At the latest BCGBA Management Committee meeting an item of business normally done at the Annual Meeting was completed. The ongoing problems caused by the pandemic and the various lockdowns had caused a delay in the publication of the BCGBA accounts.
The accounts include the fund managed by the Trustees which are only used to support the development of the sport (more on this shortly).
The accounts of crown green bowls national governing body showed a surplus of just over £37,000 on the year to 31st October 2020. This is mainly due to a couple of items. Firstly, the loss of all competitions saved the association over £18,000 in the men’s account when compared to the previous year’s accounts. This coupled with the decision to take part in the government furlough scheme which saved another £10,000 or so in payments to the salaried officers.
The annual club fee, which should have showed an increase to match the newly increased club fee, showed a small deficit. It was reported that work is ongoing to find out which clubs have, so far, survived the pandemic and the BCGBA is working with the counties to make sure that clubs pay the fees for last year. For the clubs who have paid the BCGBA is offering a subsidy on this year’s fees.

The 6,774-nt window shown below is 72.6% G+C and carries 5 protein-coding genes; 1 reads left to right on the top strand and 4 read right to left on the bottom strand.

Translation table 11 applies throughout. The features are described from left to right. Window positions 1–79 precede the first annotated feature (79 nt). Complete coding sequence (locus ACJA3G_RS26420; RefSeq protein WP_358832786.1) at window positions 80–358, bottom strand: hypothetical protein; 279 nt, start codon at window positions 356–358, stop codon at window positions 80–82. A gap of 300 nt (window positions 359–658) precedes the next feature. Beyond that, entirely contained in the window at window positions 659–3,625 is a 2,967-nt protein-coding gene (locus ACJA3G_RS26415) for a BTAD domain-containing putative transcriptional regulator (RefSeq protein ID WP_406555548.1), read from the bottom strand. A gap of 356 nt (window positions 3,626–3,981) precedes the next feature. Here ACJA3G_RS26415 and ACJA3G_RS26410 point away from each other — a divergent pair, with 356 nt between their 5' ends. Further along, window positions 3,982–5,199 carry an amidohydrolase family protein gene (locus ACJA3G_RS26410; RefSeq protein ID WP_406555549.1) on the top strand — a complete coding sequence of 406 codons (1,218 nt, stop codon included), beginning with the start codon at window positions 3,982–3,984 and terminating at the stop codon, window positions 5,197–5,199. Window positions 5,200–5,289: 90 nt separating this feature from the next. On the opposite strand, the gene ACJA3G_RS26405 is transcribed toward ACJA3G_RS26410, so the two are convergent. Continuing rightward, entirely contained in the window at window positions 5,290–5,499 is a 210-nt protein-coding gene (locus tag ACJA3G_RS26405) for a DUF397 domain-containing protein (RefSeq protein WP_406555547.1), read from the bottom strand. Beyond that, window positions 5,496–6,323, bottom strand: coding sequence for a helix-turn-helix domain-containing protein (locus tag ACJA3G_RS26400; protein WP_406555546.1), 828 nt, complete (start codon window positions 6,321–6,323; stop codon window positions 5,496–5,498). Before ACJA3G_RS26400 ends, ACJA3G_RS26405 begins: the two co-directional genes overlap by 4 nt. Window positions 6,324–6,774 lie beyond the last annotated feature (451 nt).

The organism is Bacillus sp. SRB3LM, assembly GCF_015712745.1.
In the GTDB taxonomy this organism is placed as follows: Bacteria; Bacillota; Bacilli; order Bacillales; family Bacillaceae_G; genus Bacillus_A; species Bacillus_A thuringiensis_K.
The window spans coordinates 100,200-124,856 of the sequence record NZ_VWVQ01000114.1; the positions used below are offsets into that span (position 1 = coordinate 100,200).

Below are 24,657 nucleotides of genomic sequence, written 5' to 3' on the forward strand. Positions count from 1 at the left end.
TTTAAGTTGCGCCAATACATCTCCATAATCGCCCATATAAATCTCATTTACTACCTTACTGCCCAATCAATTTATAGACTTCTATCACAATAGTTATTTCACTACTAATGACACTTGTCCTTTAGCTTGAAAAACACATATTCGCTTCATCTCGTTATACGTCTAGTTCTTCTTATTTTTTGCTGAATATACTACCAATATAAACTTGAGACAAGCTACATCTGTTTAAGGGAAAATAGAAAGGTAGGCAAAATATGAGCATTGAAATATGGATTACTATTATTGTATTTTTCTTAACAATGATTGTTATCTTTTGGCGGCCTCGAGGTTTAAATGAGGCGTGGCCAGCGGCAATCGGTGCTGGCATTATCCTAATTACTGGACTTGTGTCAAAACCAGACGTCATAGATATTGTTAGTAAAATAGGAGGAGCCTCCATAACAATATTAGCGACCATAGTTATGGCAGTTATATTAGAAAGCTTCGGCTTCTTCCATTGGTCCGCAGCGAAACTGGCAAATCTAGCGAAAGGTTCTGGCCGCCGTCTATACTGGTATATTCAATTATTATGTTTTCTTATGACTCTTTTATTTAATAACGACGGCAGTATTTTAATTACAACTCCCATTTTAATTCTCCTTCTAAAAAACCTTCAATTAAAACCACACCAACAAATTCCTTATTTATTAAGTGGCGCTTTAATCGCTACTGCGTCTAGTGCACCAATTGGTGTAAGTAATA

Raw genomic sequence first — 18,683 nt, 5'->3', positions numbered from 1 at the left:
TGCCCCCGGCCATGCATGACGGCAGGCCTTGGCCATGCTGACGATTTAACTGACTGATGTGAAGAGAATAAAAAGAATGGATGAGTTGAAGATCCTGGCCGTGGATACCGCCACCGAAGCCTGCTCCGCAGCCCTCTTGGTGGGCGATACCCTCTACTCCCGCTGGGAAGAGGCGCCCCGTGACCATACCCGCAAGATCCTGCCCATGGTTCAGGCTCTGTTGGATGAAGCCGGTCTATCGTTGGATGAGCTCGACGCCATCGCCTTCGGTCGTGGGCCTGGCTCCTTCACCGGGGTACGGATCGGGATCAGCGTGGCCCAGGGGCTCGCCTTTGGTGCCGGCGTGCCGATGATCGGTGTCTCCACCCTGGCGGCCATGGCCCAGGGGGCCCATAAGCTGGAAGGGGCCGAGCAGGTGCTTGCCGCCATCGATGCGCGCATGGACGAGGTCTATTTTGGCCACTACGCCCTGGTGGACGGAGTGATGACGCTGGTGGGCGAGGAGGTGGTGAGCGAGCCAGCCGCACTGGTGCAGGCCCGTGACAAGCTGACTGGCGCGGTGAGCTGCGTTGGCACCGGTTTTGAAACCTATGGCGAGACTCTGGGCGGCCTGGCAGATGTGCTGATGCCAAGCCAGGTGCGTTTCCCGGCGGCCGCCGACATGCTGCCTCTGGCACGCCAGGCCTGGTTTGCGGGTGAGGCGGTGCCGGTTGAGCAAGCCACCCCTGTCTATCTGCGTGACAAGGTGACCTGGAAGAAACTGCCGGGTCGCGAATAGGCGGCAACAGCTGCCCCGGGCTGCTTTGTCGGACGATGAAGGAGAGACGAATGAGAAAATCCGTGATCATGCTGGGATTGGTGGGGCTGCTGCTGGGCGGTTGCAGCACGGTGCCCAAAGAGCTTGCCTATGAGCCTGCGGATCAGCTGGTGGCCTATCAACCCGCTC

With all activities restricted by the pandemic the various meetings throughout the year were held over the internet. This saved over £4,000 and went a long way to offset the drop of over £7,000 in sponsorship. There may be good news on the horizon regarding competition sponsors, but this will be published later when final details are confirmed.
The accounts are published in the BCGBA handbook and if you were able to get, and keep, them then you can see the evolution of the accounts. I strongly recommend if you do then you should invest in a good magnifying glass as there is a lot to fit in each page, the font size is small! You will find the Ladies accounts were not included as they were as separate governing body until the latest accounts.
Men’s Competition’s account
For many years, the competition account has been in deficit and the amount depended on the size of the crowd at the Champion of Champions held at the Waterloo in Blackpool. With its huge stands in place the Waterloo could look after a crowd in excess of the numbers who went to each Champions event. Even with a proportion of the gate money being given to the Waterloo, to cover their costs on the day, the event remains the most profitable of the year.
As a rule, the success of the Senior Merit depended on where it was held and the cost of erecting temporary seating. Since then, the trend for the account is to show an increase in the deficit as a review, an increase, in prize money also corresponded with a drop in sponsorship and income.
In 2004 (the earliest accounts I could find) the income from the Champions was £8,093 and the expenditure £6,361. The Competitions account for that year showed a deficit of £4,724. The Senior Merit, held at the superb Rolls Royce Club in Derby, showed a loss of over £3,000 that year.